Updated from May 10
posted a first-quarter loss that missed Wall Street's consensus estimates and warned that losses for the full year will be wider than in 2003, in part because of start-up costs for its Raptiva psoriasis treatment.
Xoma said late Monday that its quarterly loss widened to $20.2 million, or 24 cents a share, on revenue of only $170,000, from $13.1 million, or 18 cents a share, on revenue of $3.2 million. The big drop in revenue was due to the cancellation of licensing agreements with two companies.
The consensus view of analysts polled by Thomson First Call was a first-quarter loss of 23 cents, so this miss marks the fifth consecutive quarter in which Xoma has fallen below Wall Street estimates. The First Call estimate for the full-year 2004 is a loss of 82 cents for the Berkeley, Calif.-based biotechnology company. It lost 78 cents a share in 2003.
"Our first quarter financial results were in line with our expectations," said Peter B. Davis, the company's CFO, in a prepared statement Monday. Xoma has enough cash and estimated funds through collaborations with other companies to meet its operating needs "at least through 2005," the company said.
Xoma's immediate future depends on the success of Raptiva, a psoriasis treatment developed in collaboration with
. The start-up costs for Raptiva, which reached the U.S. market in late November, and the canceling of several licensing agreements, are the main reasons why Xoma expects a bigger loss in 2004 than in 2003.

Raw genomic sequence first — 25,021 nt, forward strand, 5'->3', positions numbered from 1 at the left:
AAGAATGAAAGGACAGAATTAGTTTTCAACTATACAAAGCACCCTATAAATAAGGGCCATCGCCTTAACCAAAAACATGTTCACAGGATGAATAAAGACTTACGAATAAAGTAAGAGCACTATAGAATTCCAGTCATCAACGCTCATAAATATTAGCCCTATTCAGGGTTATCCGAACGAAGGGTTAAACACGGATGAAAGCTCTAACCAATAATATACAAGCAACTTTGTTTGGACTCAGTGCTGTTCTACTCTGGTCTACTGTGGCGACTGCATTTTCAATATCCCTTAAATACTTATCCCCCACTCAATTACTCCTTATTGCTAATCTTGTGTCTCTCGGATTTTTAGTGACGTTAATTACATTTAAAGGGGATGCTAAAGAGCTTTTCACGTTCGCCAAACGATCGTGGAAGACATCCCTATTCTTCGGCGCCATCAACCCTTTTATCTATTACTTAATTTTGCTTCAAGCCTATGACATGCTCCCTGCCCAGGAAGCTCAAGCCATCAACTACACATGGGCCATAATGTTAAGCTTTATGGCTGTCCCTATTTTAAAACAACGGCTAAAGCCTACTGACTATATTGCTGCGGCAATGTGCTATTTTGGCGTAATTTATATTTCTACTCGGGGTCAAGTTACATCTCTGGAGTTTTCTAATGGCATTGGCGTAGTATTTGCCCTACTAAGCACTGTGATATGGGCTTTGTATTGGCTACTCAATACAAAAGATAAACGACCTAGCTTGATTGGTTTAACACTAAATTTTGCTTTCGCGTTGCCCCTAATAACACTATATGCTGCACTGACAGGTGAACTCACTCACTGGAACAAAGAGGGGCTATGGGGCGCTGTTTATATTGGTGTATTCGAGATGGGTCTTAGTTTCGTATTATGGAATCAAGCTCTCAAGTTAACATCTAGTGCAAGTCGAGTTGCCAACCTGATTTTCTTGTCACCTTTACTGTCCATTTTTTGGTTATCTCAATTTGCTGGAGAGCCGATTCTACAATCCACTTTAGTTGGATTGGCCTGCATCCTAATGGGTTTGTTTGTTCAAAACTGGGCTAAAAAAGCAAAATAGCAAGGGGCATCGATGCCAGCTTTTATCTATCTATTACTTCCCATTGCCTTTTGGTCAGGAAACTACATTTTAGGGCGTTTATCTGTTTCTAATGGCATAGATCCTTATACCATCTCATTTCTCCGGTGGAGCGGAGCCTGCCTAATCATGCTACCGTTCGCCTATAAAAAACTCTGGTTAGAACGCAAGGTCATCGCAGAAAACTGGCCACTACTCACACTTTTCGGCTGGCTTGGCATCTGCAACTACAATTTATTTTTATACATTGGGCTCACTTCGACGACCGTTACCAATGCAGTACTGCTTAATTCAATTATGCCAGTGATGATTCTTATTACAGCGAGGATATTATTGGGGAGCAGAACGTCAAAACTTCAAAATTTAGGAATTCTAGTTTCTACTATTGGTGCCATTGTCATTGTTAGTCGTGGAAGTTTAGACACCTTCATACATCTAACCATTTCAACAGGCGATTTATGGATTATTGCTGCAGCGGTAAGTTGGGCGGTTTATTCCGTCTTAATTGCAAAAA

John L. Castello, Xoma's chairman and CEO, said Monday that Genentech has produced an "aggressive" launch of Raptiva, which "has been well-received" by dermatologists and patients. Genentech has said Raptiva produced $6.3 million in sales for the first quarter. The two companies share in the profits and costs of the drug. For the first quarter, Xoma was assessed $3.2 million in "collaboration arrangement expenses" since Raptiva has yet to turn a profit.
Xoma executives said their agreement with Genentech has been "a model" for partnerships with several other companies to investigate treatments for problems associated with heart bypass surgery, excessive bleeding caused by chemotherapy and the treatment of certain cancers.
Xoma's stock gained 20 cents, or 5.1%, to $4.09 Tuesday.